He had to clear his head, because if he passed out, he was lost.

Everything hurt. It felt like things were broken inside - - like he couldn't get enough air in his lungs. He made himself move, pushed up and saw the remnants of his clothing not far away. Pants were salvageable, but the shirt was a lost cause. Getting them on handcuffed was no easy task. He didn't bother with the belt, coiled innocently a few yards away - - Rule had made use of it - - had let the boy loose with it - - and Lex stood for a second, staring, the memory of the sounds it had made, more intense than the ones of the stinging pain.

He snarled, shaking off the spell and drew back his foot and kicked the boy. Again, in the head, feeling a surge of retaliatory viciousness that was like acid in his veins that warmed the chill of a body half gone to shock. It put him off his balance, and he stood there, wavering, while his vision spun and the notion that Rule would come back drained the moment of rage out of him and replaced it with the driving need to escape.

He made for the door, grasped the age pitted handle and put his weight into sliding it open enough to slip through. It was late evening outside, the sky the ashen purple of dusk. There were crickets battling for dominance in the overgrown weeds and the not so distant clatter of a train. There were the shapes of other grey warehouses that he hadn't noticed on the way in - - dilapidated structures, marred with graffiti and broken and boarded windows.

It was a wasteland, no cars, no people, no activity save the rustle of wind through the grasses. The sound of the train came from behind the building he'd been kept in. He headed that way, following the border of the warehouse and retreating around the corner, relieved to be out of easy sight of a car that might come down the old gravel road out front.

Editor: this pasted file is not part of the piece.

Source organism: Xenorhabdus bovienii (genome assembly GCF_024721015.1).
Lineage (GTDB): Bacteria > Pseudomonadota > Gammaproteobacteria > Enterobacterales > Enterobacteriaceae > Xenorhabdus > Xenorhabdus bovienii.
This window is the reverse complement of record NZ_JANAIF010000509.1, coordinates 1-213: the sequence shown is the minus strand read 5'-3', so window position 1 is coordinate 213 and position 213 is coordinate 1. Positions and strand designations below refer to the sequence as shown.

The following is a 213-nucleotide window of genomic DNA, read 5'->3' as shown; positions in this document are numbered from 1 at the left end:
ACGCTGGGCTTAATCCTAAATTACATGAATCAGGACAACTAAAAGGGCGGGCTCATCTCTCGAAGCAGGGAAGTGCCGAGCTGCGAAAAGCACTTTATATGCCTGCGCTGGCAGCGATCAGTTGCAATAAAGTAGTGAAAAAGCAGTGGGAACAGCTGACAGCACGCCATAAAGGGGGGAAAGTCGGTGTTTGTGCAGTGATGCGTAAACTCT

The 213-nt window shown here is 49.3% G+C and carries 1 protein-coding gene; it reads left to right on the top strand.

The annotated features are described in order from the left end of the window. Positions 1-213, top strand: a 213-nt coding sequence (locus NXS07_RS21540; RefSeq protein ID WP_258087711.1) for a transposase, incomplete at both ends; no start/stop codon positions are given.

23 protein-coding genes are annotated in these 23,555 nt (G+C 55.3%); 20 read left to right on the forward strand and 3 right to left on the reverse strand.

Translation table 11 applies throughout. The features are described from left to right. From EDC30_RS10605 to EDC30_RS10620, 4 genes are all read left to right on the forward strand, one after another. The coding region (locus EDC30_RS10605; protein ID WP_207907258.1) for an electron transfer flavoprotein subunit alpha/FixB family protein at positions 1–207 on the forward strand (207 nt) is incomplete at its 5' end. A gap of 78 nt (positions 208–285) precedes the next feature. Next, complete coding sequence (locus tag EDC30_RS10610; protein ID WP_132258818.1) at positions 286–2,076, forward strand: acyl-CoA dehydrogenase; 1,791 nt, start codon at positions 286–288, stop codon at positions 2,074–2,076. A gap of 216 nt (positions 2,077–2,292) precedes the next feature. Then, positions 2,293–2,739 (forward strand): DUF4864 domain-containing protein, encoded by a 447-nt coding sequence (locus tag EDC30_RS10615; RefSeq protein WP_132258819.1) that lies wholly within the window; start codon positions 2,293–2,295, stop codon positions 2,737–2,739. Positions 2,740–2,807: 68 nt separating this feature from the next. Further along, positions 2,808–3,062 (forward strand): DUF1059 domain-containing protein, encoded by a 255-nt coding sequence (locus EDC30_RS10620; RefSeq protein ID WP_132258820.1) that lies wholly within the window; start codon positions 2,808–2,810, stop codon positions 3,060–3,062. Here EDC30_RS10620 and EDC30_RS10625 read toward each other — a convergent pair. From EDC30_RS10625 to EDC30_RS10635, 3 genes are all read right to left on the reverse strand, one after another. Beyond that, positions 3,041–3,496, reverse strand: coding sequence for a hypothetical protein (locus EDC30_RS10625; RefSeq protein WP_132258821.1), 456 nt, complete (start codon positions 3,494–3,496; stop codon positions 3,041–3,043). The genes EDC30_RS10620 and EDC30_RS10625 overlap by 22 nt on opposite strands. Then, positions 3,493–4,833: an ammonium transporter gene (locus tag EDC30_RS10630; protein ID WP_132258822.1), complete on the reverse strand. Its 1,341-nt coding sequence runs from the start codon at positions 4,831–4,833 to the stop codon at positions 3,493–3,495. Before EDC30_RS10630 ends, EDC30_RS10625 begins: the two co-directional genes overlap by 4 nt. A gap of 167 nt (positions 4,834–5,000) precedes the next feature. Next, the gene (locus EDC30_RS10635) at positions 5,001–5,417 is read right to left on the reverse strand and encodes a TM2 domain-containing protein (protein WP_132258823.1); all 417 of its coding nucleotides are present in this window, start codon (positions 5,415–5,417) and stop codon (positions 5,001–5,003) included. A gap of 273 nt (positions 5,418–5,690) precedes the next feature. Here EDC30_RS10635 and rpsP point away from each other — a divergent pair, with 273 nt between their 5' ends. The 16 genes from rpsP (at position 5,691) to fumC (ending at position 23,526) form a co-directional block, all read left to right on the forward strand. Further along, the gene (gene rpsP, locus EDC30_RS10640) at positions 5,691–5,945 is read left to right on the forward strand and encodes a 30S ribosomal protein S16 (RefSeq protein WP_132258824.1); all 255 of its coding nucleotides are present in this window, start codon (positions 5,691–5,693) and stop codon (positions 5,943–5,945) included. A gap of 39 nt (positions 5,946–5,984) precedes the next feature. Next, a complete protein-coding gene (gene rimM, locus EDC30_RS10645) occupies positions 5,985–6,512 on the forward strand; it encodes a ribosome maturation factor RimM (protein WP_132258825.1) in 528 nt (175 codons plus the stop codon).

He saw the tracks almost immediately, an array of them spread out below - - an industrial yard that fed what seemed acres of warehouse spaces spread out beyond. It had to be the Grandville train yards, or the outskirts of it. LexCorp owned a section of storage facilities somewhere along the Grandville industrial transit mile - - but he honestly had no idea exactly where. It wasn't like he made a habit of visiting warehouse property. He'd bet though, they weren't located near the worn down hulks here.

He limped down the incline towards the tracks, each step a jarring impact that made lights dance behind his eyes. He didn't need to reach LexCorp property, he just needed to find someone with a phone. The closest track was empty but a slow moving train clanked along on the next one over. Boxcar after boxcar, a great deal of them the wooden slated sort used for the transport of livestock. It seemed to trail on forever, preventing passage across the tracks. Which meant walking along the tracks and hoping he came across something on this side.

There was a cry from behind him, distant and hoarse and he turned, saw a figure at the top of the same incline he'd staggered down to reach the tracks, nothing more than a shadowy silhouette against the evening sky, but he knew in his bones who it was.

Rule. Returned to find his prey fled and his pack of one down for the count. Lex stumbled into a run, blood thudding in panic. He tripped over a section of railway timber half hidden in summer dry grass and couldn't catch himself soon enough with cuffed hands to avoid the impact of a nasty fall. Vision went the sort of dark that was laced with red spots of pain.